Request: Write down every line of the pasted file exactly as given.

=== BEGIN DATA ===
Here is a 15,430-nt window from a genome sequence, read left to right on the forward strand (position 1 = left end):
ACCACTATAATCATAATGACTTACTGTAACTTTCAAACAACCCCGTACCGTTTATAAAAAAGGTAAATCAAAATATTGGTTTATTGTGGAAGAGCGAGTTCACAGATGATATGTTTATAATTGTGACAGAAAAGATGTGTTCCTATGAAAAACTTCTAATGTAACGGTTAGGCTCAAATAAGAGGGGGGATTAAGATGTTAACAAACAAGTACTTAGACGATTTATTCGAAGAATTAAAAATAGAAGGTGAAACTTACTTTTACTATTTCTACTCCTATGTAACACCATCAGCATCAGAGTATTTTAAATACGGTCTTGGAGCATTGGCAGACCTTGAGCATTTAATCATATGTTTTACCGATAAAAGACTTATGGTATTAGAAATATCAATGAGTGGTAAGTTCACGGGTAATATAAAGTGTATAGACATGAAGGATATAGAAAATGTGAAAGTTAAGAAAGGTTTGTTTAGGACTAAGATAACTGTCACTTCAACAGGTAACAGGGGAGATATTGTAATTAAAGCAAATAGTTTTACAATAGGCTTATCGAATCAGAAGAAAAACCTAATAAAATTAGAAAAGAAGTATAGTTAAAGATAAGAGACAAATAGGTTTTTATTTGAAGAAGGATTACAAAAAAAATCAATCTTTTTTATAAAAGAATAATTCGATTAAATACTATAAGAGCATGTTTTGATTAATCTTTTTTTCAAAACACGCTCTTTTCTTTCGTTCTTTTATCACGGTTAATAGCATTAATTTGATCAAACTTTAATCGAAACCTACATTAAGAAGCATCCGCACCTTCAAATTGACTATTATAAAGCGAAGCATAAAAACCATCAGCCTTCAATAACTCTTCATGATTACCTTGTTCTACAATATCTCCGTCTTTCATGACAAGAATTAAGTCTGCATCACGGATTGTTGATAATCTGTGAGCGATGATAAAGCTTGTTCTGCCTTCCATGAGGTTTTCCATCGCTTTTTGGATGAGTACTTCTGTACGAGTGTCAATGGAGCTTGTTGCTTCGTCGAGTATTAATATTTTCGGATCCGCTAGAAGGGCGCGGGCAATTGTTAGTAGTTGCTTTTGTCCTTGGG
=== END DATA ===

Here is a 15,430-nt window from a genome sequence, read left to right on the forward strand (position 1 = left end):
ACCACTATAATCATAATGACTTACTGTAACTTTCAAACAACCCCGTACCGTTTATAAAAAAGGTAAATCAAAATATTGGTTTATTGTGGAAGAGCGAGTTCACAGATGATATGTTTATAATTGTGACAGAAAAGATGTGTTCCTATGAAAAACTTCTAATGTAACGGTTAGGCTCAAATAAGAGGGGGGATTAAGATGTTAACAAACAAGTACTTAGACGATTTATTCGAAGAATTAAAAATAGAAGGTGAAACTTACTTTTACTATTTCTACTCCTATGTAACACCATCAGCATCAGAGTATTTTAAATACGGTCTTGGAGCATTGGCAGACCTTGAGCATTTAATCATATGTTTTACCGATAAAAGACTTATGGTATTAGAAATATCAATGAGTGGTAAGTTCACGGGTAATATAAAGTGTATAGACATGAAGGATATAGAAAATGTGAAAGTTAAGAAAGGTTTGTTTAGGACTAAGATAACTGTCACTTCAACAGGTAACAGGGGAGATATTGTAATTAAAGCAAATAGTTTTACAATAGGCTTATCGAATCAGAAGAAAAACCTAATAAAATTAGAAAAGAAGTATAGTTAAAGATAAGAGACAAATAGGTTTTTATTTGAAGAAGGATTACAAAAAAAATCAATCTTTTTTATAAAAGAATAATTCGATTAAATACTATAAGAGCATGTTTTGATTAATCTTTTTTTCAAAACACGCTCTTTTCTTTCGTTCTTTTATCACGGTTAATAGCATTAATTTGATCAAACTTTAATCGAAACCTACATTAAGAAGCATCCGCACCTTCAAATTGACTATTATAAAGCGAAGCATAAAAACCATCAGCCTTCAATAACTCTTCATGATTACCTTGTTCTACAATATCTCCGTCTTTCATGACAAGAATTAAGTCTGCATCACGGATTGTTGATAATCTGTGAGCGATGATAAAGCTTGTTCTGCCTTCCATGAGGTTTTCCATCGCTTTTTGGATGAGTACTTCTGTACGAGTGTCAATGGAGCTTGTTGCTTCGTCGAGTATTAATATTTTCGGATCCGCTAGAAGGGCGCGGGCAATTGTTAGTAGTTGCTTTTGTCCTTGGG